It is common in some countries for legal contracts to include a clause that says disputes will be resolved by binding arbitration instead of by the (more expensive & time-consuming) court system. In that case, the parties must present their case to one or more arbitrators, who form a tribunal, and who then have the power to reach a decision that is legally binding for the parties involved.
The same can be done for smart contracts. For example, a developer could set up a contract to require agreement from 8 out of 10 members of the dev team before the bytecode can be updated. More complex rules are possible — for example, saying the agreement must be by BOTH the president, AND either a majority of the house OR a majority of the senate. It would even be possible to use actual arbitrators who professionally provide binding arbitration for legal contracts. There may even arise a whole new industry of binding arbitration professionals who specialize in smart contracts.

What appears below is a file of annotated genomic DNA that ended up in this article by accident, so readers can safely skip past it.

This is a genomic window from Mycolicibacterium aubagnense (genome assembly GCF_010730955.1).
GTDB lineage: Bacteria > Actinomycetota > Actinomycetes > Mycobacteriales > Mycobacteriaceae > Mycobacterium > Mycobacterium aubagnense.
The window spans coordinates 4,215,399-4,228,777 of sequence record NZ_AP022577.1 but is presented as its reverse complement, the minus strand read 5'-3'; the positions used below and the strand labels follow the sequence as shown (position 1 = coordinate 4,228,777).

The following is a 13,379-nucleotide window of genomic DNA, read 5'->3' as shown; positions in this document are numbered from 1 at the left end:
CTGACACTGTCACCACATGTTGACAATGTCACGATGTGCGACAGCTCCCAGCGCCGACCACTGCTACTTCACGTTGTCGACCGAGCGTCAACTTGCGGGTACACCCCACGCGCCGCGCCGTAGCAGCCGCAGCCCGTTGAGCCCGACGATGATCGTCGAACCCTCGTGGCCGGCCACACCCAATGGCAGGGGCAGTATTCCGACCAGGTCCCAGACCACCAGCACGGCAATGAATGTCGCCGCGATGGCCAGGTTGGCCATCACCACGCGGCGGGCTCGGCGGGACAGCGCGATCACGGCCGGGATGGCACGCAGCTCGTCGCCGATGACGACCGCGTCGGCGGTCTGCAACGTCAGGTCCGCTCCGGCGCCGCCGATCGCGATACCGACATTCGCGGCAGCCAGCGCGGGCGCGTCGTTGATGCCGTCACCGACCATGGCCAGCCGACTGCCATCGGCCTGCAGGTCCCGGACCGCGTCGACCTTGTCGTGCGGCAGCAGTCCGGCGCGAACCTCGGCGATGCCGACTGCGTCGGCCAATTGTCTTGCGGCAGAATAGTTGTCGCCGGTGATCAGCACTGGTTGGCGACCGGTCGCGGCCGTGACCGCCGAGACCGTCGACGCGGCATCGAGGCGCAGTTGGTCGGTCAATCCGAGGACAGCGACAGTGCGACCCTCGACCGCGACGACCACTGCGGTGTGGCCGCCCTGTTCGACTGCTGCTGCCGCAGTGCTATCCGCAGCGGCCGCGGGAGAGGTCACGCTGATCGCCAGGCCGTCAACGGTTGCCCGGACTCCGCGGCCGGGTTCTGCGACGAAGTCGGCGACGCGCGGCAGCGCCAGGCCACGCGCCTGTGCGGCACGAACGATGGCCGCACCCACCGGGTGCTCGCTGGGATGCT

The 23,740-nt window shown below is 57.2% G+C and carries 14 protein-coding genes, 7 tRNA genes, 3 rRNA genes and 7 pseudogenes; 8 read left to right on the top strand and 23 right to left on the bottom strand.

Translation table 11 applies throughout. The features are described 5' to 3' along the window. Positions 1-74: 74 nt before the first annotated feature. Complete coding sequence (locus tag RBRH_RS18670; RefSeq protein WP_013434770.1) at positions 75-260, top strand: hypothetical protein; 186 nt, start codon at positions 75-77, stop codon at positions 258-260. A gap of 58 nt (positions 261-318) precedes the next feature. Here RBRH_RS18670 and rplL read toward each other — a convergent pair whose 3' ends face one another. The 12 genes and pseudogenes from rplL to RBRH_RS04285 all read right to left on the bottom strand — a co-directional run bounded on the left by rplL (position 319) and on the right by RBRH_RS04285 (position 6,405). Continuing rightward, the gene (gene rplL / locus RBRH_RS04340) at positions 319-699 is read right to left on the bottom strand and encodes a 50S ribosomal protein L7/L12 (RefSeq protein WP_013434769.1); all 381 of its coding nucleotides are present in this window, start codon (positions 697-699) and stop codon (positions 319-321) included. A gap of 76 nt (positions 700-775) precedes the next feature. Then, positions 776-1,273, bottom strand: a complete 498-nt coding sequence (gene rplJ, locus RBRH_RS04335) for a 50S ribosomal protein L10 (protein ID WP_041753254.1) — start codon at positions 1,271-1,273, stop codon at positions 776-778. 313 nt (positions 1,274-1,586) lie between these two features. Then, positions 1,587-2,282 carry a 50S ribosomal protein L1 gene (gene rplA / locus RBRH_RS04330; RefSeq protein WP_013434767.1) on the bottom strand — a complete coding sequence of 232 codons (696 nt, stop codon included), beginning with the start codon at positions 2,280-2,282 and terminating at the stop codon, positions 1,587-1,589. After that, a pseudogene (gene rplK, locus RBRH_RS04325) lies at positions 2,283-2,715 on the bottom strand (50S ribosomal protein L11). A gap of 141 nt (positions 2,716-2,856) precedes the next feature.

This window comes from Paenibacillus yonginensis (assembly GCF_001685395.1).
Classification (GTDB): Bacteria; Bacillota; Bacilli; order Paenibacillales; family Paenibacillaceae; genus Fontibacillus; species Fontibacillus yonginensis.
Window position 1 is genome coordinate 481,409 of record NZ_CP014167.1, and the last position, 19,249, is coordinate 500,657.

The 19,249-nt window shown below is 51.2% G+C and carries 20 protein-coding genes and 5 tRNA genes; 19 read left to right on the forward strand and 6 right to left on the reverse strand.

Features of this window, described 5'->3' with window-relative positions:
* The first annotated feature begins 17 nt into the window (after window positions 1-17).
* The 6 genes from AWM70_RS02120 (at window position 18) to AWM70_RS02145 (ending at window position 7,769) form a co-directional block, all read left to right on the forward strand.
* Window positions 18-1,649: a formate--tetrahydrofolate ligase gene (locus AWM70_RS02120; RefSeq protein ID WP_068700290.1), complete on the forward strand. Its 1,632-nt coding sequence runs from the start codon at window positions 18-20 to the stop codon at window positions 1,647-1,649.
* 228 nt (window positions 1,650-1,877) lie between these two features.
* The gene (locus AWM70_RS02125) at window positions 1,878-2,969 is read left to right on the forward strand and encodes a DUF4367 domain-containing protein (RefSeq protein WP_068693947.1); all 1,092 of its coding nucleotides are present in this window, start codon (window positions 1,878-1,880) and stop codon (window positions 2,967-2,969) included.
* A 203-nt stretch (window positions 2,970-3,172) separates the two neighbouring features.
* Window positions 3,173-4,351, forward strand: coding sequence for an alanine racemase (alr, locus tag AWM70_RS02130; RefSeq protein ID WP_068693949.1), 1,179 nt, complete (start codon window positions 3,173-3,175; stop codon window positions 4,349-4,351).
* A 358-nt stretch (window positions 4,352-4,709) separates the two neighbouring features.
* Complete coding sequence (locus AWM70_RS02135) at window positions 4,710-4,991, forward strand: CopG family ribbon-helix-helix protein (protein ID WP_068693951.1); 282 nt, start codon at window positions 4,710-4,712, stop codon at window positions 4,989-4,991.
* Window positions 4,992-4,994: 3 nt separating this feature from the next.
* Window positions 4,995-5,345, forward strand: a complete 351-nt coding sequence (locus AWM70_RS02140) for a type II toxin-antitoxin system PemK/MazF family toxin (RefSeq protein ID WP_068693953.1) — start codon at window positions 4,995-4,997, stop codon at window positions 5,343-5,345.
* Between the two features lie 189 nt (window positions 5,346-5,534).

This mechanism is completely transparent. Anyone can see whether a given smart contract allows binding arbitration or not, and so whether the contract is mutable. Anyone can see which public keys have that ability, and the rules for the decision making. And anyone monitoring the transactions flowing through the ledger, will see when a smart contract is modified.
Smart contracts need the same sort of flexibility as found in legal contracts. This ability to edit smart contracts through a transparent arbitration model is absolutely vital to the long-term success of a public smart contract platform.
At Hedera, we support the immutable “code is law” model, for any developer of a smart contract that believes it is appropriate. But we also support a more flexibly mutable binding- arbitration model, which we believe will become more necessary and common as distributed ledgers begin to be used for more complex, real-world applications.